After a vintage like 2008, when everything went right and there was excellence across the board, 2009 presented problems for Oregon vintners. They had to be nimble to respond to a hot summer and early September rains that put considerable pressure on the vineyards. In a compressed vintage, the ripeness could easily get out of hand.
Now that I have tasted more than 150 wines (and published reviews of some five dozen, with at least as many more to come), I am beginning to get a handle on how the wines came out. It's not easy, because it's all over the board. I am tasting light, zingy, delicate wines from some producers, and dark, rich, plush ones from others. I expect the rest of the wines I taste to fit a similar profile.
Quality seems to be as uneven as the styles are in 2009. That's understandable, considering how quickly winemakers had to make decisions on the fly as vineyards reached ideal ripeness overnight and some developed overripe character the next day. Every vintage is a moving target, of course, but in 2008 it was like the ducks in the shooting gallery were moving at a glacial pace, easy to knock them off one at a time. In 2009, they were in high gear, whizzing past, making it an easy vintage to miss.
That accounts for the range of styles in 2009. How else to explain why the same vintage could produce these two wines (both of which rated "outstanding," 90 to 94 points on the Wine Spectator 100-point scale): Sineann's Resonance Vineyard bottling, plush and generous, full-bodied yet graceful, adds all kinds of mineral and green tea flavors, my top-rated wine of the vintage published so far. Patton Valley's West Block, on the other hand, is bright and tangy and full of raspberry flavors, absolutely lovely but bells and whistles? Not quite. Both are from the Yamhill-Carlton District, and on the same side of the U-shaped appellation, but they are worlds apart in style, one rich, the other tangy. Usually they are closer. Seems to me Patton Valley wanted to make sure the grapes got picked while they still had fresh character while Sineann hit the sweet spot for a ripe, rich wine.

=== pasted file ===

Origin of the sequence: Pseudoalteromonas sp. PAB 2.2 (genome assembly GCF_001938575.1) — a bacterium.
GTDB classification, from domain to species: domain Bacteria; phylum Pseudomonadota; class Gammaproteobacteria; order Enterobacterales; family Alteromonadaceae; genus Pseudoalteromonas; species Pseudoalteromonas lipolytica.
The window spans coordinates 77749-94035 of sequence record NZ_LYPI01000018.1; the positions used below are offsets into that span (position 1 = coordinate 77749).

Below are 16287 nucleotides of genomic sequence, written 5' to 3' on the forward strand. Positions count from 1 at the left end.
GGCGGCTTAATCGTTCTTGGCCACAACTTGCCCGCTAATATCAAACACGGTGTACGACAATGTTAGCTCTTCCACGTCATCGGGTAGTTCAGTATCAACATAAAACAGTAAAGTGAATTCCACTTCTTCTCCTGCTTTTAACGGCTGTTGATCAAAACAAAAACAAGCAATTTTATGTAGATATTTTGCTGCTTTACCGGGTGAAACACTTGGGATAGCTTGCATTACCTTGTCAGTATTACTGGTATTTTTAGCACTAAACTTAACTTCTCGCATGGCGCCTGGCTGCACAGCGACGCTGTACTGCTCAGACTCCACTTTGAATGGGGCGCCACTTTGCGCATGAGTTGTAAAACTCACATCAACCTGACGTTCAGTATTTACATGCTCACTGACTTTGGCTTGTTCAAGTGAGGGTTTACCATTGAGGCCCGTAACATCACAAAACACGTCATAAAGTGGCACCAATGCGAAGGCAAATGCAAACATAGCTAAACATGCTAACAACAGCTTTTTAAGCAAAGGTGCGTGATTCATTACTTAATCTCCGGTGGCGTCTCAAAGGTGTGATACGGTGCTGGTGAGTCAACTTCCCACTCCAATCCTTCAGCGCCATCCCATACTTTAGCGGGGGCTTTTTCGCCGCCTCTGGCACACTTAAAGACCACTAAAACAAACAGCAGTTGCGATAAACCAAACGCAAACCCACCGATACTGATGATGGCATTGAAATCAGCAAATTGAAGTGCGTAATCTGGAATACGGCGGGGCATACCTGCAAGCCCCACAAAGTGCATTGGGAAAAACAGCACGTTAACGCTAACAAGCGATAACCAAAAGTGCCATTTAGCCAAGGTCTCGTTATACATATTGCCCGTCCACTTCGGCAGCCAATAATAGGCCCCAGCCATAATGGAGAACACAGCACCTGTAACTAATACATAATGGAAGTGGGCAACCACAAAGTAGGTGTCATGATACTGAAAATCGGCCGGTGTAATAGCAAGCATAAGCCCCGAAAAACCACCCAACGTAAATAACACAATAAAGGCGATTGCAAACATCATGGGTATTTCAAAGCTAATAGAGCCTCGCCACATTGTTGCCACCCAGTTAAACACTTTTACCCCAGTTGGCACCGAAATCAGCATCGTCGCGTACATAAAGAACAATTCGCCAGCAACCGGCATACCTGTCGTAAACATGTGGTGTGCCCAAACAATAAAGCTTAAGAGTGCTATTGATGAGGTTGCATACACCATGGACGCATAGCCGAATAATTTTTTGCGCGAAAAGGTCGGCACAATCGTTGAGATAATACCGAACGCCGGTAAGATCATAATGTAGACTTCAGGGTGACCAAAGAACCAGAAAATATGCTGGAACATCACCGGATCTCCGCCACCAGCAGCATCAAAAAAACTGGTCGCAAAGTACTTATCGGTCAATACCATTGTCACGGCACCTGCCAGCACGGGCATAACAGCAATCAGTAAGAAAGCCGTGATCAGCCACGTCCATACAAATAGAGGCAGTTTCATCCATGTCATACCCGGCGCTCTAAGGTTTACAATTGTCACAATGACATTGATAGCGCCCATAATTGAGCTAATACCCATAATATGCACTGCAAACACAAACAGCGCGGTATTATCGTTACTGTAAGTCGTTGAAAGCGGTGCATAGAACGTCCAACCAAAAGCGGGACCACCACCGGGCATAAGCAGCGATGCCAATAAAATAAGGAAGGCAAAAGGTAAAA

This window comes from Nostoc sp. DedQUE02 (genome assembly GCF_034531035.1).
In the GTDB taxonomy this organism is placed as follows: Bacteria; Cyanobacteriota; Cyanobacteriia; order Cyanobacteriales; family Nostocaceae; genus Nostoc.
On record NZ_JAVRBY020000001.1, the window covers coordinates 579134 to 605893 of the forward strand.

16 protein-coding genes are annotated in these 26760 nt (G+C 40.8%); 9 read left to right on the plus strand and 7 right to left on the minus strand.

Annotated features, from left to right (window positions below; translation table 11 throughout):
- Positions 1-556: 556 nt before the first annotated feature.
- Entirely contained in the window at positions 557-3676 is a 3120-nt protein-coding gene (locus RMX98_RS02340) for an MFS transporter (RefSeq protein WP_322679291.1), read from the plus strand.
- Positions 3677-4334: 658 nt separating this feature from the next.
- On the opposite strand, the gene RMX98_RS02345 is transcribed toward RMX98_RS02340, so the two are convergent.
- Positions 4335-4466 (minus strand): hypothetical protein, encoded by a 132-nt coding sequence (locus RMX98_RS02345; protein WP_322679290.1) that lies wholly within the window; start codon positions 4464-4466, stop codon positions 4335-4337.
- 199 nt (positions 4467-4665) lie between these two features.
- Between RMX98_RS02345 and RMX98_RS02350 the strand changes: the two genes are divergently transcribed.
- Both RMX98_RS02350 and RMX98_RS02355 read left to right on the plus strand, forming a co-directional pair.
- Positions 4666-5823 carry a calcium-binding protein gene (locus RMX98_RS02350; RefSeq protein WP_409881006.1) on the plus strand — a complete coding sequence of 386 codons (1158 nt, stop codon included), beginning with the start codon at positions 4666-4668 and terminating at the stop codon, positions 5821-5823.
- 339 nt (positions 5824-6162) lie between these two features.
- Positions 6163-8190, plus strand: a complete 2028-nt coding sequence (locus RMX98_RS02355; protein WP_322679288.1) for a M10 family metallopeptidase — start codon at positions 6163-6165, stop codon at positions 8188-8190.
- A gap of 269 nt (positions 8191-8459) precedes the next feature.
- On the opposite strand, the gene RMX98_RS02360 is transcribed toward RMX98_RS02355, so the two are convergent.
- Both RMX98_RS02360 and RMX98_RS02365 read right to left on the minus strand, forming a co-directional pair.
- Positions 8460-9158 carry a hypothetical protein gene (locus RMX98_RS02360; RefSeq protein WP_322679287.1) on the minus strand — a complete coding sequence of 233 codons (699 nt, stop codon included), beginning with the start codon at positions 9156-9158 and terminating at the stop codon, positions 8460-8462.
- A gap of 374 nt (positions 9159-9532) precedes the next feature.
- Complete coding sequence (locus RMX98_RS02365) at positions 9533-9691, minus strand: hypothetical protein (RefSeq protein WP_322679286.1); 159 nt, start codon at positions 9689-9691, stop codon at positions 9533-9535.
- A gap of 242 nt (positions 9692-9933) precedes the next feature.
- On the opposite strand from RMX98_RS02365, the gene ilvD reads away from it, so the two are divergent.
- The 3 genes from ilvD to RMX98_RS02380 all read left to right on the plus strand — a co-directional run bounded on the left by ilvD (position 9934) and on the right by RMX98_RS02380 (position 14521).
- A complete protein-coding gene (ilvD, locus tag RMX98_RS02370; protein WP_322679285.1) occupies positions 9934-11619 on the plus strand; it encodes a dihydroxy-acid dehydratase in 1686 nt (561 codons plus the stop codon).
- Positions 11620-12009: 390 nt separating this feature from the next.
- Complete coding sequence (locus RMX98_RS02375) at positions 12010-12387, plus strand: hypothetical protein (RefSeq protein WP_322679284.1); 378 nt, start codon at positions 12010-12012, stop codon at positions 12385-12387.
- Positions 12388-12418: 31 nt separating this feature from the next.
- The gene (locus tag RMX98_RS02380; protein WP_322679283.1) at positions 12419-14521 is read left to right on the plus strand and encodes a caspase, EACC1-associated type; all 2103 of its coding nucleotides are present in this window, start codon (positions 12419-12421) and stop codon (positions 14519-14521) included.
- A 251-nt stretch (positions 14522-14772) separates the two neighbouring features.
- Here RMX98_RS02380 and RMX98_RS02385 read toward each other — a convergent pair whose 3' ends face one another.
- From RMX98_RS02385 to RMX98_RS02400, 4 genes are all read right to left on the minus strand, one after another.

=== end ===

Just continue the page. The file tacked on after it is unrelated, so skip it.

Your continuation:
That's a contrast to the 2008s, when so many wines achieved that rare balance of ripe, fresh, complex, gorgeous flavor on a delicate frame. Most of the 2008s clocked in at 13 to 14 percent alcohol. That was the magic of the vintage, which did what Pinot Noir can do so beautifully—deliver big flavor on a delicate frame.
So far, most of the 2009s are topping 14 percent alcohol easily, some over 15. In true Oregon fashion, the good ones are showing deft balance, but the best wines are not what anyone might call delicate.
Significantly, I am finding that the larger-volume Oregon and Willamette Valley blends, as opposed to the single-vineyard and reserve bottlings, are on the lighter end of the spectrum. They come up short on the depth of flavor I found in the 2008s. Adelsheim, Argyle, Willamette Valley Vineyards and WIllaKenzie, for example, which usually clear the bar at 90 points (or higher) with their larger-volume bottlings in a good vintage, dipped a tick or two below that level with their 2009s in my tastings.
Argyle Willamette Valley, for example, shows silky texture and finesse, but the pretty strawberry fruit is more charming than complex and distinctive. Adelsheim's bottling, light and tangy, just missed the top tier on my scorecard, and WillaKenzie's Estate Cuvée was a bit too modest in scope to get as close. All three wines reflect what's missing from 2009 that 2008 had: depth.
On the other hand, all three wines—and many of the other 2009s I tasted—are also elegant, and well worth drinking. It's a good vintage in the classic situation of good vintages that are overshadowed by the great ones preceding them. 2009 might be easy to forget, but smart wine buyers should not miss it. Just go for the wines that fit what you like in Pinot Noir. Someone will have it in this vintage.
Paul-kendall De Lancellotti — newberg,oregon — July 1, 2011 12:30am ET
Gib Masters — Oregon — July 1, 2011 9:13am ET
Sandy Fitzgerald — Centennial, CO — July 4, 2011 11:12am ET
Alfredo Apolloni — Forest Grove, Oregon — July 27, 2011 11:42pm ET
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